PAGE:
When couples first come into therapy, I expect each of them to go after each
other with accusatory and invalidating expressions. They are in a safe and
confidential environment and need to get their frustrations out. Blaming the
other and not acknowledging one’s own accountability is a common part of the
initial therapeutic process.
Unfortunately, those same behaviors, when exhibited publicly, can be severely
damaging to the relationship. Whether they feel they are intentionally doing that
or not, intimate partners often use a public forum to expose their partner’s
vulnerabilities and behaviors to others, thinking by doing so they will be more
effective in getting their partners to change behaviors they don’t like.
If you are the partner who publicly casts doubt on the other, you need to realize
that what you are doing is rarely effective and will deeply damage your
relationship with each other over time.
Here are just a few examples of the kinds of behaviors I am referring to. As you go
through them, ask yourself and your partner if either of you are guilty of making
your partner a group scapegoat, and why you are choosing to do that. Pay
particular attention if you are feigning innocence and could be fooling yourself in
terms of your underlying intent.
One – Making Fun of Your Partner’s Character Traits
Do you find yourself sharing something that you don’t like about your partner’s
behavior that you haven’t been able to change, using the group environment to
share your frustration? You are hoping the group will agree with you, giving your
needs more importance. You’re clearly asking for support but don’t want to state
that directly or perhaps even admit it to yourself.
“Don’t ever expect her to show up on time even if the casserole is worth waiting
for. She and time just don’t have a relationship.”
Two – Sharing Your Partner’s Socially Inappropriate Behaviors
Do you share past stories of things your partner has done and may do again to
gain empathy and support, but wrapping the story as just a funny memory? If you
are honest with yourself, are you trying to make your partner see that is
bothering you yet has not changed anything. Maybe she will listen if you bring it
“Well, he almost made it through the night at the party until he could see they
were running out of the vodka. He’s really a great guy until he hits that threshold
and then anything can happen. And I promise you that you wouldn’t like to be the
one who takes care of him once we get home.”
Three - Exposing an Earlier Trauma
You and your partner have shared certain sacred things from your past and
assume that neither of you would ever share them with others without explicit
permission. You’ve had a few drinks and want to embellish your story. Without
thinking, you break a crucial agreement.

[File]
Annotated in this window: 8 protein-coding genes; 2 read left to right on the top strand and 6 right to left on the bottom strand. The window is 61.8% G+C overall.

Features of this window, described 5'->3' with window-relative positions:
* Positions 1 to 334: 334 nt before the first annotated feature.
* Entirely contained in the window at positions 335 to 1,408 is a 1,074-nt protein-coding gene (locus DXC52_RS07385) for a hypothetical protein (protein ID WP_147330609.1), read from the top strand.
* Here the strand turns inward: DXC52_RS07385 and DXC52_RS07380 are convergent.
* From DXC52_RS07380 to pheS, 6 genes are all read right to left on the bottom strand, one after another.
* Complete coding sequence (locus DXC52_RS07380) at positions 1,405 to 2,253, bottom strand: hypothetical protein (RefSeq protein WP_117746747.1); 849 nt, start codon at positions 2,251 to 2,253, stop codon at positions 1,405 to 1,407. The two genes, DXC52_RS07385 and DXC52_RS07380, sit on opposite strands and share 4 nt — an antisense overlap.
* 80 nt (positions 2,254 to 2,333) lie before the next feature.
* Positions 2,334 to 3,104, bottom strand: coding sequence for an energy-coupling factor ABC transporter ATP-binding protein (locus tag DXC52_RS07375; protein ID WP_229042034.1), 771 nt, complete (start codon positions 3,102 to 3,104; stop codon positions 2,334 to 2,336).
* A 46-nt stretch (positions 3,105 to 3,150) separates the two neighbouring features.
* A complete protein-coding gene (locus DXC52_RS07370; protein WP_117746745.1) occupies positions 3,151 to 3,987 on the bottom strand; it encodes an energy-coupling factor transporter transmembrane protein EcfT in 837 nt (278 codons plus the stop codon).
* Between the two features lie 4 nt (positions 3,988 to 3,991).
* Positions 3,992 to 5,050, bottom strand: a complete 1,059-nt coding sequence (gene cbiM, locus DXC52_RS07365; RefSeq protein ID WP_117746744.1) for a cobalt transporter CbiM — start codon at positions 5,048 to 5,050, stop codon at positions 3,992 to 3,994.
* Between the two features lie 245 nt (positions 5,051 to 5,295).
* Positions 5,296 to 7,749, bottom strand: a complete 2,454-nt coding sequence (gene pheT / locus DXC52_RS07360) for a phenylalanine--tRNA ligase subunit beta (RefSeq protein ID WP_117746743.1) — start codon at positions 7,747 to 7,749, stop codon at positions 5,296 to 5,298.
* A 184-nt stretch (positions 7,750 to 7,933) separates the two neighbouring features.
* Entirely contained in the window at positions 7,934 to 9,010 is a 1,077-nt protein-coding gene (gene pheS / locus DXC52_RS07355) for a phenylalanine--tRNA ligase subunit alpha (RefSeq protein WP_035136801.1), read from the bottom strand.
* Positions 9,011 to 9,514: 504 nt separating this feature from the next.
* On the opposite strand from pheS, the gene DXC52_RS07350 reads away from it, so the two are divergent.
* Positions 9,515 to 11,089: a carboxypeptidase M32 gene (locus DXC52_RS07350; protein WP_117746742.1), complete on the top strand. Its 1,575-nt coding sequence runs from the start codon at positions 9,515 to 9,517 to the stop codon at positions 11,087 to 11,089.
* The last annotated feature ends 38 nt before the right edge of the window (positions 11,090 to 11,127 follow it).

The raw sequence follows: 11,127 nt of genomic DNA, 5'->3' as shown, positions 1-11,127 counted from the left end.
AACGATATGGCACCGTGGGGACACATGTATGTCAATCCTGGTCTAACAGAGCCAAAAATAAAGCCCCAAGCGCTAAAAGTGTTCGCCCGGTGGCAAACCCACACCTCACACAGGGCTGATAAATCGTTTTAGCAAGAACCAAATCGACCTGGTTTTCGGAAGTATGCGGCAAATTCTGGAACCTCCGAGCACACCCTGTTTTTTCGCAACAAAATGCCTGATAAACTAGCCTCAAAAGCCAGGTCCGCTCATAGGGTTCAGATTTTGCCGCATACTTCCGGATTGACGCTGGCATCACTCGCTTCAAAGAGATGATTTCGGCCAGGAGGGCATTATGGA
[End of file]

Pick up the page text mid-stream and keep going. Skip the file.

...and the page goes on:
“Sue, this is right up your alley. You’ve been there and know what that feels like.
Tell these people what’s it’s really like to go through something like this. That will
help everyone understand it better.”
Four - Teasing
There are two kinds of motivations that drive teasing others. The first is to use
bantering to up the spark in a conversation. The second Is clearly intended to
expose the other’s fallibilities. Do you tease your partner publicly to play with him
or her in front of others, or are you showing your power and superiority over him
“She can talk about anything. TikTok is a great source for entertainment. Not so
sure it is meaningful source of pertinent information. So don’t expect long, deep
conversations. She might miss something important in the meantime.”
Five - Shared Conversations About Others That Were Meant to be Private
All couples share their deeper, often fleeting negative opinions about friends,
family, co-workers, or best friends when they are upset or just needing to vent.
You know that, but sometimes share her private views in public, disregarding that
“Did you tell our friends about why Fred got fired yesterday. It’s a fascinating
story and could happen to any of us, even help us from losing everything that
way. No one here knows him, so it will I’m sure it would be okay if you share it?”
Six – Sharing A Personal Relationship Issue Without Permission of the Other
Your group is conversing about their lives and relationships. You suddenly take it
to a deeper private issue between you and your partner, asking the group for
their weigh-in. It is very personal and everyone feels a little uncomfortable. Your
partner is noticeably uncomfortable, but you ignore her entreaties to stop. Your
needs are completely more important.
“Oh, c’mon, honey. We’re all friends and all of us have hard situations to deal
with from time to time. Be a good sport. Maybe they can truly help us and
themselves as well. Let’s just get their input, okay.”
* * *
Any of these examples or the multitude of others I’ve heard have the same thing
in common. As either partner is publicly exposed in some kind of vulnerable and
embarrassing way, they lose trust that their partners have their backs. And there
is often no prior consent, so privacy becomes totally unreliable.
If you are engaging in these tattling behaviors, and want to stop, you must change
your definition of trust to include the entitlement of safety and security each of
you has a right to expect. To change these potentially destructive patterns, your
definition of trust must include both partners insuring the others to feel safe that
whatever they share with each other is held sacred.
Don’t ever use the defense that you would be fine if your partner did the same to
you. If you are in a relationship where you routinely publicly expose your
partner’s fallibilities, and there is no retaliation at the time, you have a pretty
good idea that you are safe from that kind of reciprocal behavior.